The projects: Adult Surprise Jacket (scroll down a bit for pattern), Aviatrix, and my own design for cabled children's mittens.

What I liked: I love how soft it is when knit, although it felt pretty rough in the making. It is incredibly warm and feels very light as a garment. Has a nice plush, almost bouncy feel to it after it has been knit also. Gets fuzzy, but hasn't pilled yet, even after extended wear as mittens. Good for cold weather play here in the north Midwest.

What I didn't like: The yarn was deceptively scratchy during the knitting process. During long periods of knitting (2+ hours) I would get what seemed like a rug burn on the finger I use to keep yarn tension. I'm pretty sure they only carry natural colors right now, which is not a bad thing. I'm not entirely sure I like it though, because I don't dye my own yarn, don't have time for it, and that limits me a little.

Where you can buy it:  I got mine at JoAnn's. You can also buy directly from Lion Brand (link provided below), and I'm guessing most big craft stores that carry Lion Brand will have it. I also found it for sale from various websites after a quick search.

Affordability: $12.99 from Lion Brand. JoAnn's is currently having a 30% off sale. (As of 8.9.13)

Overall rating:

It's tough, it's versatile, it's incredibly warm, what's not to love?

Disclaimer: I was not compensated for this or asked to review this yarn by any store or the company itself. Opinions are my own.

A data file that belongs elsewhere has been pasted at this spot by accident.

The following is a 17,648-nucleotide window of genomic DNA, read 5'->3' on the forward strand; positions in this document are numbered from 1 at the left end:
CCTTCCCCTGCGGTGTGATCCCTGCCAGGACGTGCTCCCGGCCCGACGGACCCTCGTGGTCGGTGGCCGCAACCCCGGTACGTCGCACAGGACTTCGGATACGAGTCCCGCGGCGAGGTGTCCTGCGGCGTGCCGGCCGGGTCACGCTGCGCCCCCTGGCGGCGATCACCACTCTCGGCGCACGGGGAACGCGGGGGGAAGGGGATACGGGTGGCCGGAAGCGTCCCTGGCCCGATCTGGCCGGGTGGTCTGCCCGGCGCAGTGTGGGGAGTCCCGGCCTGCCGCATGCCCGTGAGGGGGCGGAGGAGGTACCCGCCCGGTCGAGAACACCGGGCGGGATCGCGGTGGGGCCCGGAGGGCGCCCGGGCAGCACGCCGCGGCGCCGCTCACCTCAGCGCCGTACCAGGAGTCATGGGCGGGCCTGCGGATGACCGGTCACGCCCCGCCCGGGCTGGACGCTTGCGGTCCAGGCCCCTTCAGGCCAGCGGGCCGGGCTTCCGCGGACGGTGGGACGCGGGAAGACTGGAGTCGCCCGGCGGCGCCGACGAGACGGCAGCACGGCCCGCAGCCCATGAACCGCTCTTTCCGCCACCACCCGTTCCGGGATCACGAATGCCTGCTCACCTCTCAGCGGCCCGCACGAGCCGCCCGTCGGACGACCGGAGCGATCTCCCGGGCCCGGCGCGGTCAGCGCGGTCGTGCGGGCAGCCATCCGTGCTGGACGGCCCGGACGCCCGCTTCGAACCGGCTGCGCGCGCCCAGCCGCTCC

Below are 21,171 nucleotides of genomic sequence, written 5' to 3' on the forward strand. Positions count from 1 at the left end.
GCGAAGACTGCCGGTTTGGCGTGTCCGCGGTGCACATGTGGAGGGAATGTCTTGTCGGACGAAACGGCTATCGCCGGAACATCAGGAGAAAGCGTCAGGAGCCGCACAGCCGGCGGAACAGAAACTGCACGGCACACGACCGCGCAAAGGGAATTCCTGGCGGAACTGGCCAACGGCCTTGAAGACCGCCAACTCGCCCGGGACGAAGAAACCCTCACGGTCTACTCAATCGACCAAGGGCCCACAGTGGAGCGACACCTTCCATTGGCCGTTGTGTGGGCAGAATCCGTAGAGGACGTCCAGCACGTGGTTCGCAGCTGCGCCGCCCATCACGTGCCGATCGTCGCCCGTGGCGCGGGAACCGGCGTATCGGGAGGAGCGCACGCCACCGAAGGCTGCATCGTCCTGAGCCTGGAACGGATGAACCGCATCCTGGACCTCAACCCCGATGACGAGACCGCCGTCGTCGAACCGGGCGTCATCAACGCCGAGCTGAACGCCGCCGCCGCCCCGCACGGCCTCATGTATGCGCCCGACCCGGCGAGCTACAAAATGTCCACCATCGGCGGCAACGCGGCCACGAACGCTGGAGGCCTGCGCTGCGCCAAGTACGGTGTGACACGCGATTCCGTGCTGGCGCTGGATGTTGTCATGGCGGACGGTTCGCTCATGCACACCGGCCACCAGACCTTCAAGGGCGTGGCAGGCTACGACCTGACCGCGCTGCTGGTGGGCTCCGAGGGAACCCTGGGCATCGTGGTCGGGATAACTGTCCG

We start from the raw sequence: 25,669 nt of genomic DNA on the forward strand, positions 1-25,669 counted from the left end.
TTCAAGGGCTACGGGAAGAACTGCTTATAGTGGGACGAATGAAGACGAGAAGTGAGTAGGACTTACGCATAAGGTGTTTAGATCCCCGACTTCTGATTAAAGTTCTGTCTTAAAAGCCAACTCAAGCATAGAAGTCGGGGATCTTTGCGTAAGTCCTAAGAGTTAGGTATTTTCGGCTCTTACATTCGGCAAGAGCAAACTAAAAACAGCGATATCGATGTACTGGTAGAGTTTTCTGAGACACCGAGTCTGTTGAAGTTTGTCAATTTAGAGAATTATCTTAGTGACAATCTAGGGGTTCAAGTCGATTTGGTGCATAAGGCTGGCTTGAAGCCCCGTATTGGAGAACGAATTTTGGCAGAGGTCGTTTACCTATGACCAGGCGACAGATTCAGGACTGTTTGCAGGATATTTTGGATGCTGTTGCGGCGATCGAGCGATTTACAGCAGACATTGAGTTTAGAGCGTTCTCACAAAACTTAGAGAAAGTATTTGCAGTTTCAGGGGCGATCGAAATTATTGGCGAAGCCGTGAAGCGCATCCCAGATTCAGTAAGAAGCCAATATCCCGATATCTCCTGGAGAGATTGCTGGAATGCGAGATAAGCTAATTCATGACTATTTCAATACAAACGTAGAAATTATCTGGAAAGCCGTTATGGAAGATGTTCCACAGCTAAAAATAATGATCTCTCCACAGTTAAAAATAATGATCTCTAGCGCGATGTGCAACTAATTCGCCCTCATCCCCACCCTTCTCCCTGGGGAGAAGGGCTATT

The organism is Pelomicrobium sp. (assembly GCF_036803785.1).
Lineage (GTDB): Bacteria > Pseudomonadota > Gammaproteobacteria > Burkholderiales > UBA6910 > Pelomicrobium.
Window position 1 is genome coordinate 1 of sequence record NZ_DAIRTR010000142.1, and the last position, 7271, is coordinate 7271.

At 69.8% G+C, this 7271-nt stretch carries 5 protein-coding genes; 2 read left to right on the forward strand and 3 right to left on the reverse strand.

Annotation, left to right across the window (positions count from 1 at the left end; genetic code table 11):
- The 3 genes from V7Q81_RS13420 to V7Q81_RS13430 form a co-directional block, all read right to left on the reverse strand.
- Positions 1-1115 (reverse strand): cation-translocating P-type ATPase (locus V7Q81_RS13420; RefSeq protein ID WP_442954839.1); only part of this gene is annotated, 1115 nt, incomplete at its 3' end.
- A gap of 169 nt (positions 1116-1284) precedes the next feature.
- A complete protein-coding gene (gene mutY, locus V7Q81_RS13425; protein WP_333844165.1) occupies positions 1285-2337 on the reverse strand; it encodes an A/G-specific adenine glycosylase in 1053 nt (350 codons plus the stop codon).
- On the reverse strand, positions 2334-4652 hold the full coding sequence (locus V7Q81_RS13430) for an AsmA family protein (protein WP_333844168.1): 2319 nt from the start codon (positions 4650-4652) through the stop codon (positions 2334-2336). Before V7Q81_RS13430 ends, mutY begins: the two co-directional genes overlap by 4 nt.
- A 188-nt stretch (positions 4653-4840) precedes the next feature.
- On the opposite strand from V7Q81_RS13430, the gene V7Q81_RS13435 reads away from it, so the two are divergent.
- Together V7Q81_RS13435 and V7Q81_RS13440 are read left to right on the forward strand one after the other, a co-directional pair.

Sunday, August 11, 2013

Knitting Memes

Anyone want to put their witty knitting humor to use?
A month or so ago I found some photos of knitting in pop culture because I though I was funny and creative enough to get some good memes going for you. I'm not though.

But here is one I just thought of tonight. It's a bit pathetic, I'll admit, but it's a start. The picture is from the new Health Partners commercial that came out over the summer.

Or maybe this one appeals better to your sense of humor:

And if you want to make your own, here is the picture. While I can't stand it when my photo edges spill into the sidebar, I'm making this one extra large so it looks nicer for you when you edit/resize it.

Have fun!

Thursday, August 8, 2013

In Which: I Geek Out

The first time I picked up a Harry Potter book, I was in the third grade and the first three books were already bestsellers. I got The Sorcerer's Stone at a book fair after the parent teacher conferences.
 Thus, my love of Harry Potter was born. I was sucked into every book. I would barricade myself in my bedroom during my summer vacation and read read read. My birthday present from my parents was always a month late, because they would get me the newest book fresh off the bookstore shelf. They were always released here in the U.S. in July.

Fast forward to two weeks ago. Knitting Daily emails me this:

I know. I know. But I didn't buy it right away. Impressive, right? I didn't think the man of the house would appreciate me spending $20 to indulge a childhood obsession.

Twelve hours later I came to my senses and bought a hard copy.

Fast forward to last night when we came home from vacation to find my package from FedEx curled into thirds vertically.
The binding on my magazine is damaged. I couldn't look through it last night because I had to flatten it under some heavy books. I'm a bit peeved but I got some photos for you to drool over anyway:


I was not endorsed or asked to review this by any outside entity.